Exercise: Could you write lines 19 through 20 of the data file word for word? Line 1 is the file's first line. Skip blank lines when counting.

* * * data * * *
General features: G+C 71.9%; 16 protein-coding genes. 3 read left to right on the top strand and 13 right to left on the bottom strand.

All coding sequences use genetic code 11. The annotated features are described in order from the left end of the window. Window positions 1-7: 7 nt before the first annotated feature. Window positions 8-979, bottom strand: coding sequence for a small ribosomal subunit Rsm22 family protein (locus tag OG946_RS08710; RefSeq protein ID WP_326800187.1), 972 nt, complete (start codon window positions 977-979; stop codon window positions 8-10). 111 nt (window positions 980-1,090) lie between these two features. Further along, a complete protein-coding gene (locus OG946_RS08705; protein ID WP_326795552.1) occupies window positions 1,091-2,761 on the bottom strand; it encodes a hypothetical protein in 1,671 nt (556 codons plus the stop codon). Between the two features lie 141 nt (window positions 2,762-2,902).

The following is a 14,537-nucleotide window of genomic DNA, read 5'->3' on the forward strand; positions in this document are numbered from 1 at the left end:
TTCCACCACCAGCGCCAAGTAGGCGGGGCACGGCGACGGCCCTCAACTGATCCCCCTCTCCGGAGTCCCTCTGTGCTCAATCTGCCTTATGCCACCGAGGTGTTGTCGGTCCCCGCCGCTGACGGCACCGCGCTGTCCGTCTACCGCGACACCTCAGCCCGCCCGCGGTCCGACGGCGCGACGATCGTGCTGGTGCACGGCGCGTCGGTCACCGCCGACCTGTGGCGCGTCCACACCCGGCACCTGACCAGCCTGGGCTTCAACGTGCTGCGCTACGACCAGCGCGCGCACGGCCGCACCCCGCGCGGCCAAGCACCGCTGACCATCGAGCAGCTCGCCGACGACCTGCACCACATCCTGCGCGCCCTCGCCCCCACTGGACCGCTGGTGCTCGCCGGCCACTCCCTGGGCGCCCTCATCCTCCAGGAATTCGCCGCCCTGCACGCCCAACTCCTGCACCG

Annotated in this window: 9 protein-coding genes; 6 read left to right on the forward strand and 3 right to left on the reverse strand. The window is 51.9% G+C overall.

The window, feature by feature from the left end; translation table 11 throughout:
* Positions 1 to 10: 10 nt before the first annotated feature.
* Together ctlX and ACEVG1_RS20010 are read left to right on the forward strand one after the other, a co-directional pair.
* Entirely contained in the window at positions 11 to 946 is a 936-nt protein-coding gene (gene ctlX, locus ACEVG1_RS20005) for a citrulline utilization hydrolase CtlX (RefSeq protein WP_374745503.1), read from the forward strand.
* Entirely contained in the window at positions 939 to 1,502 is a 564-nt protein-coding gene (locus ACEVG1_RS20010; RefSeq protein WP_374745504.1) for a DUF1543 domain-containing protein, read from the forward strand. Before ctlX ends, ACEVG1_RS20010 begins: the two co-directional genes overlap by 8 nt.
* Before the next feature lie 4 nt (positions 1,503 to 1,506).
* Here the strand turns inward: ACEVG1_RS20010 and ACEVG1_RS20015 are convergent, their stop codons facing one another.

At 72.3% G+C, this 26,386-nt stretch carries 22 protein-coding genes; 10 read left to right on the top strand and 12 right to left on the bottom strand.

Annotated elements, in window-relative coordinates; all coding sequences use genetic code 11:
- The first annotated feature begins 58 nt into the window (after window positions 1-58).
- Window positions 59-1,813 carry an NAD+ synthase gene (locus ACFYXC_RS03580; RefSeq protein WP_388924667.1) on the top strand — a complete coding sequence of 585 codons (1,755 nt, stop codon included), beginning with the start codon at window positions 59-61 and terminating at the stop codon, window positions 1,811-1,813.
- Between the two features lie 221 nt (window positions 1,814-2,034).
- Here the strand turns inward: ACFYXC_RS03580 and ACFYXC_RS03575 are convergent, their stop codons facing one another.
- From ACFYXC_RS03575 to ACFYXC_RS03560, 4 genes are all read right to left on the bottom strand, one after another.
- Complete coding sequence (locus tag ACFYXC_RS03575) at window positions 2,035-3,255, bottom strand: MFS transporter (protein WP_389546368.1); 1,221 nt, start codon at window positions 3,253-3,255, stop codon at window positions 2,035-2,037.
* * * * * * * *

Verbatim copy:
- From ACFYXC_RS03575 to ACFYXC_RS03560, 4 genes are all read right to left on the bottom strand, one after another.
- Complete coding sequence (locus tag ACFYXC_RS03575) at window positions 2,035-3,255, bottom strand: MFS transporter (protein WP_389546368.1); 1,221 nt, start codon at window positions 3,253-3,255, stop codon at window positions 2,035-2,037.